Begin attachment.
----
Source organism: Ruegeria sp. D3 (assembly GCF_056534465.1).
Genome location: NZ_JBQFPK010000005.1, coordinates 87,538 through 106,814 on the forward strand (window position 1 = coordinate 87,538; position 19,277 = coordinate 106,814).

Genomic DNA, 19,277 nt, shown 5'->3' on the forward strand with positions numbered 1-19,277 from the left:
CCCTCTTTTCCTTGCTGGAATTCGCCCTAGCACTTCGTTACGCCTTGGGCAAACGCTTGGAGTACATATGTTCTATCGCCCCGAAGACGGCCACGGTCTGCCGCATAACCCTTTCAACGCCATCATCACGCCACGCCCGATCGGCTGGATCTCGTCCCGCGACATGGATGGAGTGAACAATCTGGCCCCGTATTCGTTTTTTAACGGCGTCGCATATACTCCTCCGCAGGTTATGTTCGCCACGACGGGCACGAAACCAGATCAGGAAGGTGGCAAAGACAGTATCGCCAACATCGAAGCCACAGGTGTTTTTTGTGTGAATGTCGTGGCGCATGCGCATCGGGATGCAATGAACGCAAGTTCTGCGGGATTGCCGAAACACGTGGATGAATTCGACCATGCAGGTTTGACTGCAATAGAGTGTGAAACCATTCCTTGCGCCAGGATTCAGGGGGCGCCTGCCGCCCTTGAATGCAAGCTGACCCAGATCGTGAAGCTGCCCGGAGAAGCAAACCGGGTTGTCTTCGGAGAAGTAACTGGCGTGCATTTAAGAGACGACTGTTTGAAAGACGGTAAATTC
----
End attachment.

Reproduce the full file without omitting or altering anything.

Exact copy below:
Source organism: Ruegeria sp. D3 (assembly GCF_056534465.1).
Genome location: NZ_JBQFPK010000005.1, coordinates 87,538 through 106,814 on the forward strand (window position 1 = coordinate 87,538; position 19,277 = coordinate 106,814).

Genomic DNA, 19,277 nt, shown 5'->3' on the forward strand with positions numbered 1-19,277 from the left:
CCCTCTTTTCCTTGCTGGAATTCGCCCTAGCACTTCGTTACGCCTTGGGCAAACGCTTGGAGTACATATGTTCTATCGCCCCGAAGACGGCCACGGTCTGCCGCATAACCCTTTCAACGCCATCATCACGCCACGCCCGATCGGCTGGATCTCGTCCCGCGACATGGATGGAGTGAACAATCTGGCCCCGTATTCGTTTTTTAACGGCGTCGCATATACTCCTCCGCAGGTTATGTTCGCCACGACGGGCACGAAACCAGATCAGGAAGGTGGCAAAGACAGTATCGCCAACATCGAAGCCACAGGTGTTTTTTGTGTGAATGTCGTGGCGCATGCGCATCGGGATGCAATGAACGCAAGTTCTGCGGGATTGCCGAAACACGTGGATGAATTCGACCATGCAGGTTTGACTGCAATAGAGTGTGAAACCATTCCTTGCGCCAGGATTCAGGGGGCGCCTGCCGCCCTTGAATGCAAGCTGACCCAGATCGTGAAGCTGCCCGGAGAAGCAAACCGGGTTGTCTTCGGAGAAGTAACTGGCGTGCATTTAAGAGACGACTGTTTGAAAGACGGTAAATTC